One of the key strategies under the National Rural Health Mission (NHM) is having a Community Health Volunteer i.e. ASHA (Accredited Social Health Activist) for every village with a population of 1000. Detailed guidelines have been issued by the Government of India in matter of selection and training of ASHA. The States have been given the flexibility to relax the population norms as well as the educational qualifications on a case to case basis, depending on the local conditions as far as her recruitment is concerned.
The above said guidelines also clearly bring out the role of ASHA vis-&-vis that of Anganwadi Worker (AWW) and the Auxiliary Nurse Midwives (ANM). The non-ASHA States (including the NE) have been advised that they could provide for similar link workers at the village level in the revised Project Implementation Plan for RCH-II in the current year. States like Andhra Pradesh and Haryana are already having the link workers. The ASHA scheme is presently in place in 33 states (except Goa, Chandigarh & Puducherry). The states can select ASHAs in urban areas also as link workers subject to similar provisions being made in the State PIP for RCH-II in the current financial year.
The reports received from the States indicate that over 8.9 Lakh ASHAs have been selected uptill 31st March 2014 and that they are being provided with orientation training as envisaged in the guidelines issued on ASHA. Now, a careful strategy needs to be devised for providing the necessary management support to ASHA so that she is not left alone in the village without having any linkage with the health system.
The following set of guidelines are issued to enable the States to develop and put in place a proper support mechanism for ASHA.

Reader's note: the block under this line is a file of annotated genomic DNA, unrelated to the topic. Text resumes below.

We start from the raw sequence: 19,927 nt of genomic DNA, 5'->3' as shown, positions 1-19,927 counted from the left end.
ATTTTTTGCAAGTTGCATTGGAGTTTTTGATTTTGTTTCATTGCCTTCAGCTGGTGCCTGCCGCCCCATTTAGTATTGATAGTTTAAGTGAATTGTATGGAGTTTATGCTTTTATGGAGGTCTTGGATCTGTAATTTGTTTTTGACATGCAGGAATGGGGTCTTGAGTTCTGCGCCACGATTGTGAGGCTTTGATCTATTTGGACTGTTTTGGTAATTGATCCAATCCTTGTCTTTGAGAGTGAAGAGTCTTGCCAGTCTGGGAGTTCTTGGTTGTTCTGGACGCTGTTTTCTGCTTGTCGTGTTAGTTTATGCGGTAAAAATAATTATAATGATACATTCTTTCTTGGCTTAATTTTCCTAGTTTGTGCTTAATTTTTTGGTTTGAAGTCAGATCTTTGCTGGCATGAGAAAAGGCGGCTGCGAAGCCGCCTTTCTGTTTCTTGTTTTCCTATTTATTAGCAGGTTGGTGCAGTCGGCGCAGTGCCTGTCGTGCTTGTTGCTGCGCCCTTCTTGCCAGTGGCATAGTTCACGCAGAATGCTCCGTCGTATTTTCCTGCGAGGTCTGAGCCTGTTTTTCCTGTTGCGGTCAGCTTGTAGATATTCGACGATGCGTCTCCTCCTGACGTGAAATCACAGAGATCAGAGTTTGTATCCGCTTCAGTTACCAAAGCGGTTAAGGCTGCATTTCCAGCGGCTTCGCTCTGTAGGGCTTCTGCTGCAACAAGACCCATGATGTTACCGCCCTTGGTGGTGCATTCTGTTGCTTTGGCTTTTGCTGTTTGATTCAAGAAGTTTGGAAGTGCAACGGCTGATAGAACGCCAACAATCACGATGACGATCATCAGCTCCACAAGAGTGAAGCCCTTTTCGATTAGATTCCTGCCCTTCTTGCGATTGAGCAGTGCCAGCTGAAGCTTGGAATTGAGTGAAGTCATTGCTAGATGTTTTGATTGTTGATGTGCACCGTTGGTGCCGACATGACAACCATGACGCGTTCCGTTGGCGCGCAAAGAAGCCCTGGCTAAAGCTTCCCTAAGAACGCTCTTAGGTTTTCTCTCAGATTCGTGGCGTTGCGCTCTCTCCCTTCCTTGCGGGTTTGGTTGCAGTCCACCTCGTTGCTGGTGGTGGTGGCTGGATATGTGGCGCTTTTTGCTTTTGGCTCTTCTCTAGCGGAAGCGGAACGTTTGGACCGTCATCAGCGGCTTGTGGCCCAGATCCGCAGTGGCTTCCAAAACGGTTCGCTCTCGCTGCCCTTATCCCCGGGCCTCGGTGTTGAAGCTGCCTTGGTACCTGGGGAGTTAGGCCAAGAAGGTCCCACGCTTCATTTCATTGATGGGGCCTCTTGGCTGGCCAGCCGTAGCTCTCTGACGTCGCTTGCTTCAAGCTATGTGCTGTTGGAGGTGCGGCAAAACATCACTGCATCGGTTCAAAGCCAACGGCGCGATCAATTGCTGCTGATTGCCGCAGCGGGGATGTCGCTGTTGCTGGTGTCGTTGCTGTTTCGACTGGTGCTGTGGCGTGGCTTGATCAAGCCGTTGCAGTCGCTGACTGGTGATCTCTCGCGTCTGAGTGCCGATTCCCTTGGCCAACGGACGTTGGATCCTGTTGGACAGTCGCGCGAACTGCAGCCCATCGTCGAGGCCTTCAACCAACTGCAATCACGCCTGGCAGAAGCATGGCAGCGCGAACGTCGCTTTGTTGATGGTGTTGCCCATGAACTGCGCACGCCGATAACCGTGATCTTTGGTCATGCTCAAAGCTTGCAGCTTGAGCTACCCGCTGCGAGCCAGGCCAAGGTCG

ASHA Mentoring Group: The Government of India has set up an ASHA Mentoring Group comprising of leading NGOs and well known experts on community health. Similar mentoring groups at the State/District/Block levels could be set up by the States to provide guidance and advise on matter relating to selection, training and support for ASHA. At the District level, MNGOs and at Block level, FNGOs could be involved in the mentoring of ASHA. The State Govt. may utilize the services of Regional Resource Centre (RRC) and include them in the Mentoring Group at the State level.
Selection of ASHA As ASHA will be in the village on a permanent basis, she should be selected carefully through the process laid down in the first set of ASHA guidelines. It is possible that the selected ASHA drops out of the programme. It is, therefore, necessary to keep a record of such cases at SUb-Centre/ PHC level. In the above circumstance, a new ASHA could be selected from the panel of three names previously prepared on the recommendation of the Gram Sabha.
Training of ASHA The guidelines already issued on ASHA envisage a total period of 23 days training in five episodes. However, it is clarified that ASHA training is a continuous one and that she will develop the necessary skills & expertise through continuous on the job training. After a period of 6 months of her functioning in the village it is proposed that she be sensitized on HIV / AIDS issues including STI, RTI, prevention and referrals and also trained on new born care.